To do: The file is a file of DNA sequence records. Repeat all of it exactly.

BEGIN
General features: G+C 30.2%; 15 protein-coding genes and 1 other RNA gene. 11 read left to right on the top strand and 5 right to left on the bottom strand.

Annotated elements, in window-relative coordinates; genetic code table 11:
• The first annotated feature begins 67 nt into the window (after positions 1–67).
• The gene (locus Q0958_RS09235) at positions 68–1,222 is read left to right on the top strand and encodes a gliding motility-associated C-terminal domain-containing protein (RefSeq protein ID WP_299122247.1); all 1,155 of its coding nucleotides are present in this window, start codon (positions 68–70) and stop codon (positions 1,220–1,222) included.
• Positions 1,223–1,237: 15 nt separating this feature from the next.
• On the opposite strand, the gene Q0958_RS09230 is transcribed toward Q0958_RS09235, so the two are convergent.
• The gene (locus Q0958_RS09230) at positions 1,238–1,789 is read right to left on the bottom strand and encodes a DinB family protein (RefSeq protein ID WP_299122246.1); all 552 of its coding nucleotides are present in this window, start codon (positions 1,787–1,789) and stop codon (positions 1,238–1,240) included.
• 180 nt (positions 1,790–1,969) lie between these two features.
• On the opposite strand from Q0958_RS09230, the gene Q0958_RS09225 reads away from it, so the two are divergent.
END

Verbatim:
General features: G+C 30.2%; 15 protein-coding genes and 1 other RNA gene. 11 read left to right on the top strand and 5 right to left on the bottom strand.

Annotated elements, in window-relative coordinates; genetic code table 11:
• The first annotated feature begins 67 nt into the window (after positions 1–67).
• The gene (locus Q0958_RS09235) at positions 68–1,222 is read left to right on the top strand and encodes a gliding motility-associated C-terminal domain-containing protein (RefSeq protein ID WP_299122247.1); all 1,155 of its coding nucleotides are present in this window, start codon (positions 68–70) and stop codon (positions 1,220–1,222) included.
• Positions 1,223–1,237: 15 nt separating this feature from the next.
• On the opposite strand, the gene Q0958_RS09230 is transcribed toward Q0958_RS09235, so the two are convergent.
• The gene (locus Q0958_RS09230) at positions 1,238–1,789 is read right to left on the bottom strand and encodes a DinB family protein (RefSeq protein ID WP_299122246.1); all 552 of its coding nucleotides are present in this window, start codon (positions 1,787–1,789) and stop codon (positions 1,238–1,240) included.
• 180 nt (positions 1,790–1,969) lie between these two features.
• On the opposite strand from Q0958_RS09230, the gene Q0958_RS09225 reads away from it, so the two are divergent.